Criticism is the practice of judging the merit and faults of something
The judger is called a critc.
To engage in criticism is to criticise(in British English)or criticize(in American English).
Criticism as an evaluate or corrective exercise can occur in any area of human life. Criticism can therefore take many different forms. How exactly people go about criticizing,can vary a great deal. In specific areas of human endeavor, the form of criticism can highly be specialized and technical:it often required professional knowledge to understand the criticism.
Origins of the evolution of the meaning of the expression “criticism”
Early English meaning
- The English word criticism is derived from the French word “critique” which dates back to at least the 14th century.
- The words “critic” and “critical” existed in the English language from the mid-16th century, and the word “criticism” first made its appearance in English in the early 17th century.
- In turn,the French expression critique has roots in Latin(“criticus”-a judge,decider,or a critic),and even earlier,classical Greek language (“kritos” means able to make judgement, or the critic).
The early English meaning of criticism was primarily literary criticism, that of judging and interpreting literature. Samuel Johnson often held as the prime example of criticism in the English language, and his contemporary Alexander Pope’s Essay on criticism is a significant landmark.in the course of the 17th century,it acquired the more general sense of leisure, as well as the more specialized meaning of the “discernment of taste”,i.e. the art of estimating the qualities and character of literary or artistic works,implicitly from the point of view of a consumer.
To be critical meant,positively,to have good,informed judgement about matters of culture (to be cultivated,to be a man or woman of distinction),but negatively it could also refer to the (unreasonable)rejection or(unfair) treatment of some outside group(“to be critical of them”).
In the 19th century,criticism also gained the philosophical meaning of “a critical examination of the faculty of knowledge”,particularly in the sense used by Immanuel Kant. Such criticism was carried out mainly by academic authorities, businessmen and men of property with the leisure to denote themselves to the pursuit of knowledge.
In the 20th century,the shape and meanings of criticism were influenced considering by wars(including two world wars)occuring almost continuously somewhere in the world.
Philosophers such as Karl Popper and lmre Lakatos have popularized the idea,that criticism is a normal part of scientific activity. Relatedly,”scientific criticism” has become a standard expression,just as much as “literary criticism”. Gradually it was accepted that criticism is a normal process in a Democratic society,rather than a sign of inadequacy, or something that should be strictly controlled or repressed.
From the 1990s,the popular learning of the word criticism have started to evolve more strongly toward “having on objection”,”expressing dissent”,”stating dislike”,”wanting to dissociate from something”,or “rejecting something”(if you liked it,you would not be criticizing it”). In the contemporary sense,criticism is often more the expression of an attitude, where the object of critisism may only be vaguely defined. For example,somebody “unlikes” a page or stop following somebody on Twitter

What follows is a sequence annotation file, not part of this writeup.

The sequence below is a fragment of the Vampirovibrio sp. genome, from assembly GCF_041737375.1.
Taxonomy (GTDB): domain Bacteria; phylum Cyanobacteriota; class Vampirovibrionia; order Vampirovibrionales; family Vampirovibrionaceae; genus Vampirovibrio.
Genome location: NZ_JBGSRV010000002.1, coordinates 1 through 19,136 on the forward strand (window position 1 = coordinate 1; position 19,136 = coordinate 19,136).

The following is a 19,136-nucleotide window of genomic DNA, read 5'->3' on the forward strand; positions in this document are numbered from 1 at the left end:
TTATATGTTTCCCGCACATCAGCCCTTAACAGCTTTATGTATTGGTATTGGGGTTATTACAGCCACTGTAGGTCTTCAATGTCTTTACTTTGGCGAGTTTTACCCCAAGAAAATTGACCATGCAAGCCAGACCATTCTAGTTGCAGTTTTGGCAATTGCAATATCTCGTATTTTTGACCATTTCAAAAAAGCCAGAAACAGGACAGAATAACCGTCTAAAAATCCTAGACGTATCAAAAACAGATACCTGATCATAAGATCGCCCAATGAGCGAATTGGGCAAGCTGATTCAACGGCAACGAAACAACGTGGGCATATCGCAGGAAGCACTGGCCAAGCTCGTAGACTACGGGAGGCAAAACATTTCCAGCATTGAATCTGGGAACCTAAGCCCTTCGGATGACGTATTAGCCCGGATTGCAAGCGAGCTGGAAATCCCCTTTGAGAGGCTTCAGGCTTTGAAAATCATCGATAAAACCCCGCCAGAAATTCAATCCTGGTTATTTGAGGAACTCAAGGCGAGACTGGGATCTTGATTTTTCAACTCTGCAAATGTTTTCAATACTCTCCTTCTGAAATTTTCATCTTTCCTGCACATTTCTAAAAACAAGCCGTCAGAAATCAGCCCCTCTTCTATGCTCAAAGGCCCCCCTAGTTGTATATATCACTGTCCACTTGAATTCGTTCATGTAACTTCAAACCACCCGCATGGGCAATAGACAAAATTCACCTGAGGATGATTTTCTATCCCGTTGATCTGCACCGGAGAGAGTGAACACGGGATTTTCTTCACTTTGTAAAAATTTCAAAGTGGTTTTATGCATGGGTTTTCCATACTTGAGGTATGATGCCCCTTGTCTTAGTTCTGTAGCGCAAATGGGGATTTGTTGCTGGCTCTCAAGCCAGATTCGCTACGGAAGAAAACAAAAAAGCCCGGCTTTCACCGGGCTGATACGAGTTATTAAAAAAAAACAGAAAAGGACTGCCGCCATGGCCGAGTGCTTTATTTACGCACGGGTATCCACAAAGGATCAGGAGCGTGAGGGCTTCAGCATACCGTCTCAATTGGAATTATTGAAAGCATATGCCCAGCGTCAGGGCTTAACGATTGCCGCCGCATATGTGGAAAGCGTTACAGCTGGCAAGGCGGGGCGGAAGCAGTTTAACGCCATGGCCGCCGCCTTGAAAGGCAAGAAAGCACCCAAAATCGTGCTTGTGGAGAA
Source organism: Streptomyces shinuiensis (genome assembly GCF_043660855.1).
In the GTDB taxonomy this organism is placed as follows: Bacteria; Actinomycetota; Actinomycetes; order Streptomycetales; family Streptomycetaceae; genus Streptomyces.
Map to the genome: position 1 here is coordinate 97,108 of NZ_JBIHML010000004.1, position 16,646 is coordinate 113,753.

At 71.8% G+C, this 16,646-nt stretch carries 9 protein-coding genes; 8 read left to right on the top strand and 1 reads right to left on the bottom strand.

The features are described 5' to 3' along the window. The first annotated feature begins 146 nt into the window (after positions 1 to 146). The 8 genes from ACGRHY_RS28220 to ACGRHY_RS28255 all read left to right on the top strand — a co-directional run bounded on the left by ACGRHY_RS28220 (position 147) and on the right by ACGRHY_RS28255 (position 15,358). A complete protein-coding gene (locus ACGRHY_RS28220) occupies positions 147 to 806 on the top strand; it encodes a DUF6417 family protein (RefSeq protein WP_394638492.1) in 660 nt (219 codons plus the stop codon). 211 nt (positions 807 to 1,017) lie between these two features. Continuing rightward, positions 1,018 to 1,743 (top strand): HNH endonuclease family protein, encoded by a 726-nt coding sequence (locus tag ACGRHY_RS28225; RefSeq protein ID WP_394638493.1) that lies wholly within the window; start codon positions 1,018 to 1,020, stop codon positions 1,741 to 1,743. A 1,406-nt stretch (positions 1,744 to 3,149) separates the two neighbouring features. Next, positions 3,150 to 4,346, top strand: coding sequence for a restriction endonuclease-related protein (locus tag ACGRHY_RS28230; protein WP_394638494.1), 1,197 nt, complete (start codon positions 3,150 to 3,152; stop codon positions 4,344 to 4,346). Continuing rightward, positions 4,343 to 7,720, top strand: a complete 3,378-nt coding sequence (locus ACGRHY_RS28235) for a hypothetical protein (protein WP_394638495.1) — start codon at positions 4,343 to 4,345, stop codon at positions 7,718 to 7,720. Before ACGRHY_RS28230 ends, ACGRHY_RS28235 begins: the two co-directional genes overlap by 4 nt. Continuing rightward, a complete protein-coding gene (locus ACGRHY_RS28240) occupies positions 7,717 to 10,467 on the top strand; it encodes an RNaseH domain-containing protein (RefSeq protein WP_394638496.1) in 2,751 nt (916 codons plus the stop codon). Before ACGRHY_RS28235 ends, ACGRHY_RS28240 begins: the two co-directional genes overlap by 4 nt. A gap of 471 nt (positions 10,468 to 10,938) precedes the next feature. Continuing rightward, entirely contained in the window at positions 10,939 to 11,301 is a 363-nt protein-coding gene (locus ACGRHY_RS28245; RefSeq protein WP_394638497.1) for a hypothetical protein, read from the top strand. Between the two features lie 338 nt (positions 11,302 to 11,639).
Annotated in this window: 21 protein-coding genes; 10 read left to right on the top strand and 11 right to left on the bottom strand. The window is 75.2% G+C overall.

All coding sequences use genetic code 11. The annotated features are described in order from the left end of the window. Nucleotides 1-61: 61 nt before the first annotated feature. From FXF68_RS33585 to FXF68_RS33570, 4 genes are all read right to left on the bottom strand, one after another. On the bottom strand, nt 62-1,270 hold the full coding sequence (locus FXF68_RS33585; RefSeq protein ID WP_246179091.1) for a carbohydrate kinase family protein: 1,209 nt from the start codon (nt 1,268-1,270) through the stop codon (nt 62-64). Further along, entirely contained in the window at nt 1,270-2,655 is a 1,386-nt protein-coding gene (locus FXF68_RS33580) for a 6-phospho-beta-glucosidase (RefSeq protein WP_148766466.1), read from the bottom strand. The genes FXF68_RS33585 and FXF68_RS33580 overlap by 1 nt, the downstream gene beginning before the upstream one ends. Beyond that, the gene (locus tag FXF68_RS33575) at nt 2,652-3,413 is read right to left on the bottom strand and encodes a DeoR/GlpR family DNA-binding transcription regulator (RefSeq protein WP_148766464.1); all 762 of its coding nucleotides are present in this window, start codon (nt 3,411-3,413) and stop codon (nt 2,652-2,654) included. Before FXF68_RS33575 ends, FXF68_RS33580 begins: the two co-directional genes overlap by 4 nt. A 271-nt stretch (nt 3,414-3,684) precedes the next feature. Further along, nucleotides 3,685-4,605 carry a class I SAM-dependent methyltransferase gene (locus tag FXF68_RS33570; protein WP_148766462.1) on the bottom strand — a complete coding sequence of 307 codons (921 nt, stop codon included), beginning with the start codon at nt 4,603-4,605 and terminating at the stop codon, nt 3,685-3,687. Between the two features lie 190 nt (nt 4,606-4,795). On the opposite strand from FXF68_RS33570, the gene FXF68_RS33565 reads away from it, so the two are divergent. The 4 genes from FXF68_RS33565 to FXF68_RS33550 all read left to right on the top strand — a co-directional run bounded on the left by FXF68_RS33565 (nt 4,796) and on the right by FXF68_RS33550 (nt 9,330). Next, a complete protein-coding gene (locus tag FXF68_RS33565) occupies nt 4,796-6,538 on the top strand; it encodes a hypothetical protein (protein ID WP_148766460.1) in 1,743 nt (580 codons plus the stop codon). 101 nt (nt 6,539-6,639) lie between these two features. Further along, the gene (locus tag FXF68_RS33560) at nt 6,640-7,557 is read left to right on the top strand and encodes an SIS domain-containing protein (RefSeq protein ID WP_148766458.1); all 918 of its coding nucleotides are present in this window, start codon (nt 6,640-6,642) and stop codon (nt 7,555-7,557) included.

In general,there is less money in literary criticism,while it has become easier for anyone to publish anything at a very low cost on the internet without necessarily being vetted through critically by other.
Together with the ability to make finer distinctions of meaning with the aid of digital equipment, the possibilities for ambiguity in criticism being implied,or is it not,and if so,what exactly is the criticism? It can take more effort to unravel the full story.
Criticism can be:
- Directed toward a person or an animal;at a group,authority or organizations;at a specific behaviour, or at an object of some kind (an idea,a relationship,a condition,a process,or a thing ).
- Personal(delivered directly from one person to another,in a personal capacity),or impersonal (expressing the viem of an organization, and not aimed at anyone personally).
- Highly specific and detailed,or very abstract and general.
- The result of critical thinking of spontaneous impulse.
Different kinds of criticisms can be distinguished as type using the following criteria:
- Point of view from which the criticism is made(“from what angle is the criticism made).
- content of criticism,what it consists of(“what is the criticism).
- Purpose, motive,(“why”is the criticism being raised,what is it’s aim).
- Form of criticism,medium of expression (in what “style”or format is the criticism presented).
- Method of delivery,transmission for the criticism (“how”,is the criticism conveyed).
- Type of critic,is the source making the criticism (“from who”criticism originates ).
- Target of the criticism(criticism “of whom”)context place, setting or situation for the criticism (“where”is the criticism being made).
In dealing with criticism, usually the most important aspects are who make criticism,what the criticism is about,and what or whom it is aimed at.
Area of study
The psychology of criticism is primarily concerned with
- “The motivation,
- The meaning,
- The effect,
- How people respond ,
- The quantity and quality,
- The form,
- How people learn to give and receive criticism successfully.
- The sublimation,repression or denial of criticism”.
Parents,teacher,lawyers,managers and politicians are often concerned with these issues,because it can make a great deal of difference to how problems are tackled and resolved.
The most basic rule
The most basic “rule of thumb” of critics which psychologists usually recommend is:
“Respect the individuals,focus the criticism on the behaviour that needs changing-on what people actually do or actually say.”See more…